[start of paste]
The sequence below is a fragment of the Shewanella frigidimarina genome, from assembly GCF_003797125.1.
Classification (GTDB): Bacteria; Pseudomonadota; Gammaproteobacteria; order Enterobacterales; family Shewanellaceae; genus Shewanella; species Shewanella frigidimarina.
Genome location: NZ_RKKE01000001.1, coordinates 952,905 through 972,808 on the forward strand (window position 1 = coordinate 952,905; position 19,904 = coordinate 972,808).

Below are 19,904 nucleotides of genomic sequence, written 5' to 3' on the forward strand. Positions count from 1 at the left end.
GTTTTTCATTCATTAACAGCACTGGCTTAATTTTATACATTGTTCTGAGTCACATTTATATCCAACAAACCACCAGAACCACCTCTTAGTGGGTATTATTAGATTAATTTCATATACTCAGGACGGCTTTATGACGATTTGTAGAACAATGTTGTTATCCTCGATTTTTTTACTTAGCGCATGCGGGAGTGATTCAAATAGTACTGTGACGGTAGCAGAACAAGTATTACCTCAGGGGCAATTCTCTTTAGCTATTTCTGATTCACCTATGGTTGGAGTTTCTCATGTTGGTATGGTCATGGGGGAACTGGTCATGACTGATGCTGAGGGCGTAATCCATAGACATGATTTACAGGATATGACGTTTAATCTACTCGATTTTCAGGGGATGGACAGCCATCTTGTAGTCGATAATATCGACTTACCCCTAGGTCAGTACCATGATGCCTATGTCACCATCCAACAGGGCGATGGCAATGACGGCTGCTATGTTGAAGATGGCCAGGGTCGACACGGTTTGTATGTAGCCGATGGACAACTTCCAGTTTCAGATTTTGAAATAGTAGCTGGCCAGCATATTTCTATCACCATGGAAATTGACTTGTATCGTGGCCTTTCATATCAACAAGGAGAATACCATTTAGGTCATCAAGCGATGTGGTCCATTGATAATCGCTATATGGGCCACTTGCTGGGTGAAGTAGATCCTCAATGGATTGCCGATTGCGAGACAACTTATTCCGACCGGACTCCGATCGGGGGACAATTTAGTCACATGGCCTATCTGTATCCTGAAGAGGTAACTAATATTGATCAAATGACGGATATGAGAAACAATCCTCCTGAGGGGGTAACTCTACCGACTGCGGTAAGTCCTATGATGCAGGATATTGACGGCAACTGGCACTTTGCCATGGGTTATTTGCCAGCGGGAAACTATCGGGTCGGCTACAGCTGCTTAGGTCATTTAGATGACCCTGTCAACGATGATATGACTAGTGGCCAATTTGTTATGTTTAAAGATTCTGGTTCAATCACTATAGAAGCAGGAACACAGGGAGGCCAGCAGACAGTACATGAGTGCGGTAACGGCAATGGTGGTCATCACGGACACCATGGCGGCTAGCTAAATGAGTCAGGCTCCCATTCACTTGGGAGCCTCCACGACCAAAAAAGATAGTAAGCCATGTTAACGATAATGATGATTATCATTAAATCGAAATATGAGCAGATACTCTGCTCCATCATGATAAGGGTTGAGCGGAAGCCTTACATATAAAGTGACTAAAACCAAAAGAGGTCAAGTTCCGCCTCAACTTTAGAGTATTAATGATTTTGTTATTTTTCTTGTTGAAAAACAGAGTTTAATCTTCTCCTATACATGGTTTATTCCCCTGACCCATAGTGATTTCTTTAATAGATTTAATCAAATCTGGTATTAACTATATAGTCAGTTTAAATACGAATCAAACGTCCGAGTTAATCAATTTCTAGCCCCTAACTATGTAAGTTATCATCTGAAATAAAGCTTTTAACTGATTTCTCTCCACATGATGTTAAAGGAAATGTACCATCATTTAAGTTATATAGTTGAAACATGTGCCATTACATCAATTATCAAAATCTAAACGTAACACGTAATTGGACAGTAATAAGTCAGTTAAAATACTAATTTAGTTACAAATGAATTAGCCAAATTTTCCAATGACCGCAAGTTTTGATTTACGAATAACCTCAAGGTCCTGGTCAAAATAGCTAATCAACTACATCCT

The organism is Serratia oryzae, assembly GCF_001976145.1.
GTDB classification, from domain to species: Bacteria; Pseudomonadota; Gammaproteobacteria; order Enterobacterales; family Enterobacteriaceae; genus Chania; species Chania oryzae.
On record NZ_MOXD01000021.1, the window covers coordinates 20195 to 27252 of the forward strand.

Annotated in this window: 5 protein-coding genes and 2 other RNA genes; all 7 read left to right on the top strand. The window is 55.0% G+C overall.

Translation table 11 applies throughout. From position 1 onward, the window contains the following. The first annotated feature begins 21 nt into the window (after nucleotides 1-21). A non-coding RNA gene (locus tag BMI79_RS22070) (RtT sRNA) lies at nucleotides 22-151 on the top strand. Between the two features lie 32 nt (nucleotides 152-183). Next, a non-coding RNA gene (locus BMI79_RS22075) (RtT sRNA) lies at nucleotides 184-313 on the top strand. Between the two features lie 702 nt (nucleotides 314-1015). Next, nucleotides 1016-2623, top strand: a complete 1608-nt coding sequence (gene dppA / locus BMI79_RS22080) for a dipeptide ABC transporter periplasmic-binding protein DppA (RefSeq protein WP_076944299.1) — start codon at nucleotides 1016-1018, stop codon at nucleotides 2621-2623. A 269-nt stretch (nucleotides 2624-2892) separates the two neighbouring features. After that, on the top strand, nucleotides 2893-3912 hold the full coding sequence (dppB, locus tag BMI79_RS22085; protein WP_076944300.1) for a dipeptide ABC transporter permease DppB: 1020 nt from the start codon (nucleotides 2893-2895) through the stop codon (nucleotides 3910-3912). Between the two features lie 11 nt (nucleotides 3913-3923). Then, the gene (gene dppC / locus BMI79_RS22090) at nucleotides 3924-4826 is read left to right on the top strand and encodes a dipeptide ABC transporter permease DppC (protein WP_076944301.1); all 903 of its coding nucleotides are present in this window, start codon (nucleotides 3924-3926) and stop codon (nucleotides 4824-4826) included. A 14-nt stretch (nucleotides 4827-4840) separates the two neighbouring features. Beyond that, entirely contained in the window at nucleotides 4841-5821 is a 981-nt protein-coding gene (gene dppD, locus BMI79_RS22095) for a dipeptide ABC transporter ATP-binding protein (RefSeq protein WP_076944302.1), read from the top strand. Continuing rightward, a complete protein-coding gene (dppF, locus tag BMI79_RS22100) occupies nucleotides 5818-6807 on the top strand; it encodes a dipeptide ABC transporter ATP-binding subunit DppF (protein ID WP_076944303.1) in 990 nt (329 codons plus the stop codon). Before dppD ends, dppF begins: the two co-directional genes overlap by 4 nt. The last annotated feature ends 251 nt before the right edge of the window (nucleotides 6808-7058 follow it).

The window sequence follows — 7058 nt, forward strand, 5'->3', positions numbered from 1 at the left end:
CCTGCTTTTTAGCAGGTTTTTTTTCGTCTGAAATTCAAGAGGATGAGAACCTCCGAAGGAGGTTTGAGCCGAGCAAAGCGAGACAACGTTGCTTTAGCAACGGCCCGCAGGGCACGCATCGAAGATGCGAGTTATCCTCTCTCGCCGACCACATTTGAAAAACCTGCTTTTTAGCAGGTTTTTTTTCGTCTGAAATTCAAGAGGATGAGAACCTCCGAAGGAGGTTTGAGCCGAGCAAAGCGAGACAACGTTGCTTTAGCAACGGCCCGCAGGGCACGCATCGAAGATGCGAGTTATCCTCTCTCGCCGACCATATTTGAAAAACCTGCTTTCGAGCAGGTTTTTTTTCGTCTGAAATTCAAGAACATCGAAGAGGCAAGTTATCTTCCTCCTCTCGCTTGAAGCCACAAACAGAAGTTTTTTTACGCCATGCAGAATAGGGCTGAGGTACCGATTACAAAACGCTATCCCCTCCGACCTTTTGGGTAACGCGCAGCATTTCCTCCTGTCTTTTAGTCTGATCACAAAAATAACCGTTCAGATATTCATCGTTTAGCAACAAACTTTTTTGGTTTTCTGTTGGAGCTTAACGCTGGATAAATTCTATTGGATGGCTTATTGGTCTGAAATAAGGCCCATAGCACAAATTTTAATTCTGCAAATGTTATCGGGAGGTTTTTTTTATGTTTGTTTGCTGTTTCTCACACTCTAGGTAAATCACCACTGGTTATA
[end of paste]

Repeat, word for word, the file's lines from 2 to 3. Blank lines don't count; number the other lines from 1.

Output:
Classification (GTDB): Bacteria; Pseudomonadota; Gammaproteobacteria; order Enterobacterales; family Shewanellaceae; genus Shewanella; species Shewanella frigidimarina.
Genome location: NZ_RKKE01000001.1, coordinates 952,905 through 972,808 on the forward strand (window position 1 = coordinate 952,905; position 19,904 = coordinate 972,808).